A few minutes later, we notice that the cab he took was still parked at one side of the street. We imagine a million things that could happen: “why does the cab driver just not turn on his car and leave?” We immediately stand up and the taxi to check everything is fine. When the taxi driver sees our faces, he immediately tells us without letting us speak first “Oh… I was just changing the music” then finally leaves. The way the taxi driver noticed our fears made me trust a little. But my other friends are still paranoid “Call him - (the friend who left)- in 10 minutes, make sure he’s back home and ok”. I finally listen to my friends request and make the call.
I wonder since when just going out at night to have a fun time mean all this long list of precautions and fear. With calls and messages from the very beginning of the night, when your mom is asking you all over again how are you going to come back home, at what time, Where are you going exactly and then asks you a dozen times to take care of yourself (and this are not exactly the typical mom’ demands worried about the bad influence of your friend, sex or anything like that, I’m 22 so that’s over… Its about the country situation, only) … till the very end of the evening when you find yourself busy checking everyone came back home safe and praying that nothing happens in the road.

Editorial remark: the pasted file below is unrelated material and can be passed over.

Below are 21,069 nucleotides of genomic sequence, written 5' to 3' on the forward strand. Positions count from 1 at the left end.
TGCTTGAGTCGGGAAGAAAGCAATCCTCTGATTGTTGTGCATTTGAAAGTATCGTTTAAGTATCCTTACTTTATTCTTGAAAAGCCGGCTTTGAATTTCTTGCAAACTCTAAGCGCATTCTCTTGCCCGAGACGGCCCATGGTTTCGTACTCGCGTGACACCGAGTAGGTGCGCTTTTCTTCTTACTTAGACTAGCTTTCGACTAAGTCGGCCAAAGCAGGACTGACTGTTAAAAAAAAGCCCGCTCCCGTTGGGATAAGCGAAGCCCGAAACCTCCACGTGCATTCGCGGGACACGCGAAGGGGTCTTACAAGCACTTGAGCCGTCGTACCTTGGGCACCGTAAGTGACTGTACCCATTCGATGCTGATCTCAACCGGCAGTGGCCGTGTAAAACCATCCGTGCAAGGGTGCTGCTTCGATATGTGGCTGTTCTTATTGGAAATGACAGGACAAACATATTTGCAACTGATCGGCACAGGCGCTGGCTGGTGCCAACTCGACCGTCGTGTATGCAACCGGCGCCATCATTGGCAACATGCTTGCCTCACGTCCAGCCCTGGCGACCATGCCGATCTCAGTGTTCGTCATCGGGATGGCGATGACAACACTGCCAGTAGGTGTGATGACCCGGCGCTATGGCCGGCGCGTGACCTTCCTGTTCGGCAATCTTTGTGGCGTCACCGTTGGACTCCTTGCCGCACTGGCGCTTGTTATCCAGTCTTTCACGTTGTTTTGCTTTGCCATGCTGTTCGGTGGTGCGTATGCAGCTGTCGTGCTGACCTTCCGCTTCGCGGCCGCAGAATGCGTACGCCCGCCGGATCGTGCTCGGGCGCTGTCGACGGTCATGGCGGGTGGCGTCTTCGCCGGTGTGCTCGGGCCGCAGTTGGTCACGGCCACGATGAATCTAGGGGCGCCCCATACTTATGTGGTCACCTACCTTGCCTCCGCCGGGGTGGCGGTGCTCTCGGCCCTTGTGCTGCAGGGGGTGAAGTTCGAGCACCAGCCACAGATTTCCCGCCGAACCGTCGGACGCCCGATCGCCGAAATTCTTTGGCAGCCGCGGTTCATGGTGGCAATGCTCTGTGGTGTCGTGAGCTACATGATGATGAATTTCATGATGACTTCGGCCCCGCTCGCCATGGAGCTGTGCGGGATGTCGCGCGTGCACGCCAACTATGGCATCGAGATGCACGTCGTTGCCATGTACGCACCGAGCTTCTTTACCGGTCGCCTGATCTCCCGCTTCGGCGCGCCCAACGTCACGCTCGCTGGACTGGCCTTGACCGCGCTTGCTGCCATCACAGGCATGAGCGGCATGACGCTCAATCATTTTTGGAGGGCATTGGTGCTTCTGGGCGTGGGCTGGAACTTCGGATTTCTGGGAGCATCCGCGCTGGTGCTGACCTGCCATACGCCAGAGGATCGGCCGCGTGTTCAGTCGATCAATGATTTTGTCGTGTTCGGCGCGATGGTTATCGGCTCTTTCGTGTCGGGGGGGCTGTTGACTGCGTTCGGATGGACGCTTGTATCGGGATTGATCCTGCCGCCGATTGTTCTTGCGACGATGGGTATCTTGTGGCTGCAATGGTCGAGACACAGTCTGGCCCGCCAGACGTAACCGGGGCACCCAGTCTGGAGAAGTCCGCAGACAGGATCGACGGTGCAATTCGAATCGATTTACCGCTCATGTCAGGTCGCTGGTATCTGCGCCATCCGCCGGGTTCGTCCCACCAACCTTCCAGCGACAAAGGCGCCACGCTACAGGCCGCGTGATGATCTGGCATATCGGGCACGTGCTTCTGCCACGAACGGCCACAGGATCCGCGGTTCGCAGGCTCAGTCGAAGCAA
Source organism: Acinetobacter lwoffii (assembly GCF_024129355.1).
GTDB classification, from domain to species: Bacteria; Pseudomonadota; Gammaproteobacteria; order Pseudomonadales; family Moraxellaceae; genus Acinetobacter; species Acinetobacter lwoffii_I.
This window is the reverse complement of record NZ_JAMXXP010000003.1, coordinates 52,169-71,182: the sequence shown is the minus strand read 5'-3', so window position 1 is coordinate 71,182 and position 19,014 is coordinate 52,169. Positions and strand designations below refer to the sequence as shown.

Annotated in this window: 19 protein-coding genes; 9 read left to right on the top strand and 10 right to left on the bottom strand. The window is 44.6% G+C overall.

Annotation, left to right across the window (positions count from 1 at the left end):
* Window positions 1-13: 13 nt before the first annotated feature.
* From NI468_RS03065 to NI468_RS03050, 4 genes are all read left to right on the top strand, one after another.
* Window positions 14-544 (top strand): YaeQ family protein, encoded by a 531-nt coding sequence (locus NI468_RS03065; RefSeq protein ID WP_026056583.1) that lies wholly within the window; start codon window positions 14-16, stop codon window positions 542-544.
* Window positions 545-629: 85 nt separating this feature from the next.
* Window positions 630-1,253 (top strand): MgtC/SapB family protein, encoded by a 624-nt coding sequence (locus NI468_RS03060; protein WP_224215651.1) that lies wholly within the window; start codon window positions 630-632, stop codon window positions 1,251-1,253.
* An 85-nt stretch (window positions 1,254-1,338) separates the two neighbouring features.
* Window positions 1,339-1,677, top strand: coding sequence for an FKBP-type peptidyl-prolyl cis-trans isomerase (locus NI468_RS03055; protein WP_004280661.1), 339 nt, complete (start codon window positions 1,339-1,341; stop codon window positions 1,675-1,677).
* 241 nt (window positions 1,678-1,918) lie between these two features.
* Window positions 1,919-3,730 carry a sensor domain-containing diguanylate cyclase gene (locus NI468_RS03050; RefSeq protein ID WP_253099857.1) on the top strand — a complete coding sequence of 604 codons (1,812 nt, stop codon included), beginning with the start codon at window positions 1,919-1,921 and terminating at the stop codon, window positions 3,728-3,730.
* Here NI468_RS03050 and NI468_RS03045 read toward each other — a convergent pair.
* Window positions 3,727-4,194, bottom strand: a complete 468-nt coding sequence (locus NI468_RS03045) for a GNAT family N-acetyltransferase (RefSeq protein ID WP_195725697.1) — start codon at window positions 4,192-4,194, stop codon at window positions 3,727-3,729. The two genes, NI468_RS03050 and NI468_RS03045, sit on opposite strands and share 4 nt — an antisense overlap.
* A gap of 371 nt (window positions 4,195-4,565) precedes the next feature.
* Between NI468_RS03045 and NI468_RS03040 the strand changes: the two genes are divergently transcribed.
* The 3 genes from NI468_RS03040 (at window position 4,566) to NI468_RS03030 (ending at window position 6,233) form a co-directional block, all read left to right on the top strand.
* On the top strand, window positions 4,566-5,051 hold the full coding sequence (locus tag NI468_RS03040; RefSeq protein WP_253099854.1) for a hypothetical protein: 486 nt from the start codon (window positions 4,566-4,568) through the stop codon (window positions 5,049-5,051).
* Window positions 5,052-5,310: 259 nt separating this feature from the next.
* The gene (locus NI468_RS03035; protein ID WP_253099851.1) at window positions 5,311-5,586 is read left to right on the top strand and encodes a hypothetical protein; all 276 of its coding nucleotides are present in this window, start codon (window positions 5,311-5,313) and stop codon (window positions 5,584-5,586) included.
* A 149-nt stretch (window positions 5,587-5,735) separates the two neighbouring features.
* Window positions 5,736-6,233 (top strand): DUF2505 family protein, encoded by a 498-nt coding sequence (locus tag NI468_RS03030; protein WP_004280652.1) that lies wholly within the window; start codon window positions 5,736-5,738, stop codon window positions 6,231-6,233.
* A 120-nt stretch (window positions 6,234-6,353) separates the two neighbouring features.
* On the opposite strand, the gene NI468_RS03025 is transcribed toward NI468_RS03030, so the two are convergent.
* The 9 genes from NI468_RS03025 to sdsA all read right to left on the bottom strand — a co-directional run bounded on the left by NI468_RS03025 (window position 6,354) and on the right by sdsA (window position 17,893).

And yet, the government seems to like this awkward situation where it finds itself with a country paralyzed with fear. No serious politics to face delinquency and the most incredible theories to justify the killings we see everyday. Take for example the case of an actor from Venevision (a TV channel, now with a pro- government vision that always shared the rating competence with RCTV, the channel that the government closed almost one month ago). This actor was killed a few weeks ago when some guys tried to kidnap a friend of his daughter and their family. However, for some pro-government leaders such as Lina Ron, the theory is that since he is an actor from Venevision, his death is the result of a conspiracy lead by Globovision, the last opposition TV channel that remains. Another example is my classmate case.
She was certainly killed because of some passionate issues and no common delinquency or politics but the government was incredible fast to find the killers even the intellectuals and published that case to show that is not delinquency or insecurity that is the trouble, but just some crazy people combined with enemies of the government.
In the meantime, the people have lost the idea of a “red zone” in Caracas, like all cities have. Even in the fanciest places I have heard of gunshots, thief, kidnaps and so on. The only place we consider safe is at home (even if sometimes is not safe at all), so we gathered there the best we can and if we have money, we build the most incredible security systems for nothing.
The fear remains anyway and it leaves you to a state of mind that you would rather not move before taking the risk of losing everything you have. The people distrust each other so highly, they are fearful when a person simply approaches them in the streets to ask for the hour. The tension, even if we are not always thinking about it, and we are laughing, dancing and asking for another beer, is constant, and extreme.
One friend, last night, commented: “And there is this law of social responsibility for Radio and TV and what for? The children do not need to turn on the TVs to watch something not suitable for their ages. They just need to go out, to the street”.